Acute Renal Failure

Renal insufficiency is the term that applies to the kidneys which cannot perform their duties properly.

Renal failure can be acute or chronic. The first occurs when the loss of kidney function is permanent and often progressive; the second is a process that occurs suddenly and usually lasts less than three months, and there may be complete or incomplete recovery of renal function.

An acute renal failure may turn into chronic if the injury is severe and there is no complete recovery. Similarly, a person with chronic low but stable renal function may suffer some aggression in their kidneys, sharpening their renal and leading to a sharp drop in its function.

Before speaking of acute renal failure itself, learn some explanations.

ARF
ARF


Renal function

Both kidneys filter on average 180 liters of blood per day, about 120 ml per minute. This value is called whitening kidney (renal clearance) or glomerular filtration rate (glomerulus is the basic unit of the kidney, as the neuron is for brain).


Function of kidney
Normal renal function is one that lies between 70 and 140 ml / min blood filtrate per day. This value varies with age, size and sex. When the clearance is less than 70ml/min there is renal failure and when it is higher than 140 ml / min it is called hyperfiltration, which is also a sign of renal disease (very common in diabetics).

As we age, our kidneys also decrease their ability to function. Seniors have up to 30% smaller kidneys than when they are young. Therefore, it is not surprising that older people may have rates up to 60 ml / min without necessarily having any kidney disease. Kidneys are "healthy", but old and less resistant to damage.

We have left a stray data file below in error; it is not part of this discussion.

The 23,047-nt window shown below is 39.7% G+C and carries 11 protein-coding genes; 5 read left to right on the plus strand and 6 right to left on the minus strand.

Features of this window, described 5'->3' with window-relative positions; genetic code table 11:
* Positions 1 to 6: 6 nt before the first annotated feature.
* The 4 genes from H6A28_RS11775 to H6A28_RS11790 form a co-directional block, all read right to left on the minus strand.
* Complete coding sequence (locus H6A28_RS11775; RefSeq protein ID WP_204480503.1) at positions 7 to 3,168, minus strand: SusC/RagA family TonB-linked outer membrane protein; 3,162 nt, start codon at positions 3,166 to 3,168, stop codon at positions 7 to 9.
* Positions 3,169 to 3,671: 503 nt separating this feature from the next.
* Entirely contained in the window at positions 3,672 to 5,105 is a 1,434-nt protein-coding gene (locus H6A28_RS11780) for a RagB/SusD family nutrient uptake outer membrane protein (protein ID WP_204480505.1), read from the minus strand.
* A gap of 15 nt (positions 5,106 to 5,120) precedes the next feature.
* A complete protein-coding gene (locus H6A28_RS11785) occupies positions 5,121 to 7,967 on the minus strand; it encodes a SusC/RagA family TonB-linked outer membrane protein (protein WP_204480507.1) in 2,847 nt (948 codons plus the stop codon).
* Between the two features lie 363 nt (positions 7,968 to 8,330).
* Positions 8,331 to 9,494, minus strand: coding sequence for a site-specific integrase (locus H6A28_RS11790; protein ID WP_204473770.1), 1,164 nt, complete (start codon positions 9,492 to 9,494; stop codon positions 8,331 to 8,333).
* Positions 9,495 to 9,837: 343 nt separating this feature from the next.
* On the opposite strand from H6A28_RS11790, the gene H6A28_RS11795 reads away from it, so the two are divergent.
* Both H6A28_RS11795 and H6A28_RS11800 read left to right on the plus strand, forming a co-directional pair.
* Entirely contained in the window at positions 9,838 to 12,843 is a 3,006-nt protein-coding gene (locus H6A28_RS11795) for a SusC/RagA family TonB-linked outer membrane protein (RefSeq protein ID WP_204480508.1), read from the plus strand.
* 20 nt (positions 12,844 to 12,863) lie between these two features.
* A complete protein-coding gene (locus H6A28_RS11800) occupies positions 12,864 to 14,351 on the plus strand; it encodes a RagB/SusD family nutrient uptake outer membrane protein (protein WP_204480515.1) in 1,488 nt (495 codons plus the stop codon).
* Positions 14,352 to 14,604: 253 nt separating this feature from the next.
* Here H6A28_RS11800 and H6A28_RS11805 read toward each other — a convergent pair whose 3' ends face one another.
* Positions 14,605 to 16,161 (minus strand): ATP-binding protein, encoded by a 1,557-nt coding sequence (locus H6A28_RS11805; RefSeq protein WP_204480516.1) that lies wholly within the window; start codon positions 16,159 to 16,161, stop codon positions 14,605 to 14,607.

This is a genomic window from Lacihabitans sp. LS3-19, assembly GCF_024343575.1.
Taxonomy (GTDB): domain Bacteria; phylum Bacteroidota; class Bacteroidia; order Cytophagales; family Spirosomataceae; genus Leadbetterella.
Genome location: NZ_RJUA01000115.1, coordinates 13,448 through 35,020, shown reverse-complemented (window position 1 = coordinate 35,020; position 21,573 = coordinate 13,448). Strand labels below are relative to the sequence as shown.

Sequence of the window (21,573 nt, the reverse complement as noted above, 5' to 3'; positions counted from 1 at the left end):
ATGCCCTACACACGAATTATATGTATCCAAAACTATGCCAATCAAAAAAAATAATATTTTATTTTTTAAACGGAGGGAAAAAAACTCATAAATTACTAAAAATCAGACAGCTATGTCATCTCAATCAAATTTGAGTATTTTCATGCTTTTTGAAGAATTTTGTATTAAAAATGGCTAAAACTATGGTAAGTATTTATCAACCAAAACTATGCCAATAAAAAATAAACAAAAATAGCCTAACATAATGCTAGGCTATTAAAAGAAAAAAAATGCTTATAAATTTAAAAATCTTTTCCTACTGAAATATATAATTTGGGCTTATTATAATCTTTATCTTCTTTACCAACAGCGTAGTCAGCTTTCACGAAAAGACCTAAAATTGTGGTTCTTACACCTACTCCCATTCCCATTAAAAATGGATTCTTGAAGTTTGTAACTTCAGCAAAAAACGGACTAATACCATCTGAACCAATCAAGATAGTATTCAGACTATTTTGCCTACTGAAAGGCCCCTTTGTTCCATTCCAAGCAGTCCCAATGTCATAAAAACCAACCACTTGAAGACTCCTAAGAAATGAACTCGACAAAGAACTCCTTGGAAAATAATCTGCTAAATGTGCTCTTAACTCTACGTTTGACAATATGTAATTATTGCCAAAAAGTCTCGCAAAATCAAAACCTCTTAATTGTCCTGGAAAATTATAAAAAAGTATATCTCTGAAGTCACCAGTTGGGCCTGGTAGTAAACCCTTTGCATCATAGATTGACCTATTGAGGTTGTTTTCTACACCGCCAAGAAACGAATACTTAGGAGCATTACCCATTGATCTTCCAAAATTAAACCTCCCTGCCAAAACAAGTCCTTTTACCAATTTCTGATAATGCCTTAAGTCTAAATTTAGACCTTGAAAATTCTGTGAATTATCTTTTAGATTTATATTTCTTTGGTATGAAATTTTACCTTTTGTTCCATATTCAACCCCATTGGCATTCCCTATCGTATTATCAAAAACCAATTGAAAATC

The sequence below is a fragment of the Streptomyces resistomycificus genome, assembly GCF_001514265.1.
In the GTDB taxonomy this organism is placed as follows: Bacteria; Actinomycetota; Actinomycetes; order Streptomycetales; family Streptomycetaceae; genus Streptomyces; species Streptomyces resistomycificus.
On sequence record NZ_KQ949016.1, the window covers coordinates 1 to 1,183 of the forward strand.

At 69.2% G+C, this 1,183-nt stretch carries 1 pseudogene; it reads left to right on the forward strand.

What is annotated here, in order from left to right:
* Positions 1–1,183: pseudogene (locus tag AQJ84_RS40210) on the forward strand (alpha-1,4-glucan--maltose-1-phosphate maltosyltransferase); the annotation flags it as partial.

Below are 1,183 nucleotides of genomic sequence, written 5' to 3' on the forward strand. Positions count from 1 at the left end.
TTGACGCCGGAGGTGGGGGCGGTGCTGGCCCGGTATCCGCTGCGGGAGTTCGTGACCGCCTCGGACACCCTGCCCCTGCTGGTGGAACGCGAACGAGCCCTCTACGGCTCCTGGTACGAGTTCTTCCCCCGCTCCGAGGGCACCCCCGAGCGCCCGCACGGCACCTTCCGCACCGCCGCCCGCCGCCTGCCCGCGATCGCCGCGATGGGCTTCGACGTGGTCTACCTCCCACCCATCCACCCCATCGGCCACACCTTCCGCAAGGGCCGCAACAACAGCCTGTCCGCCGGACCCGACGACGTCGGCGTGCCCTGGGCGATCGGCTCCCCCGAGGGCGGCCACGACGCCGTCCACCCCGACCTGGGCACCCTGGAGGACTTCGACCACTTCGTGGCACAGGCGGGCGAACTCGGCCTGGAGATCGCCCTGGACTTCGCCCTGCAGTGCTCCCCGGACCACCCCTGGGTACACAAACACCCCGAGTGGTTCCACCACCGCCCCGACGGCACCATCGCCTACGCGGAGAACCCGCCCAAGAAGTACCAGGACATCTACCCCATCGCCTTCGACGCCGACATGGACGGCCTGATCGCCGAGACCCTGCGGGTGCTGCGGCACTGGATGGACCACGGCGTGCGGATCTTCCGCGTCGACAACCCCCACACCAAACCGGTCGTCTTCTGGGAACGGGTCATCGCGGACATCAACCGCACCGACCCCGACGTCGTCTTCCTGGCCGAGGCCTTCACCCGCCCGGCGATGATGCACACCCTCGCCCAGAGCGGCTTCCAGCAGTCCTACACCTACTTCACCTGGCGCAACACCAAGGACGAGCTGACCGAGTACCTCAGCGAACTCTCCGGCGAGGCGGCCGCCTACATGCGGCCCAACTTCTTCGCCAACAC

For practical purposes, consider chronic renal failure when the glomerular filtration rate remains below 60 ml / min over 3 months and renal abruptly decreases for at least 25% in renal function regardless of the previous value. As the kidneys filter on average somewhere around 100 ml / min of blood, often physicians use the value in percentage to facilitate understanding. Thus, a filtration rate of 50 ml / min can be considered as running kidneys 50%.

When we speak of renal function we always mean both kidneys. If the doctor tells you that your kidney function is 40% or 40 ml / min, this means the total function of the two kidneys together.

There is no way to measure renal filtration directly, so laboratory tests are used. One is the 24-hour urine, where all urine excreted during a day is collected in one or more cylinders. This urine is then sent to a laboratory which can evaluate the rate of renal filtration. This exam is very annoying to do, besides being very common patient it is possible to make a mistake during the collection day. So nowadays the function of the kidneys is preferred to be evaluated through the measurement of creatinine in the blood.

With the values of creatinine in the blood renal function can be estimated by mathematical calculations. Normally laboratories already automatically do this calculation and the result comes in the name of creatinine clearance. Creatinine clearance equals glomerular filtration rate.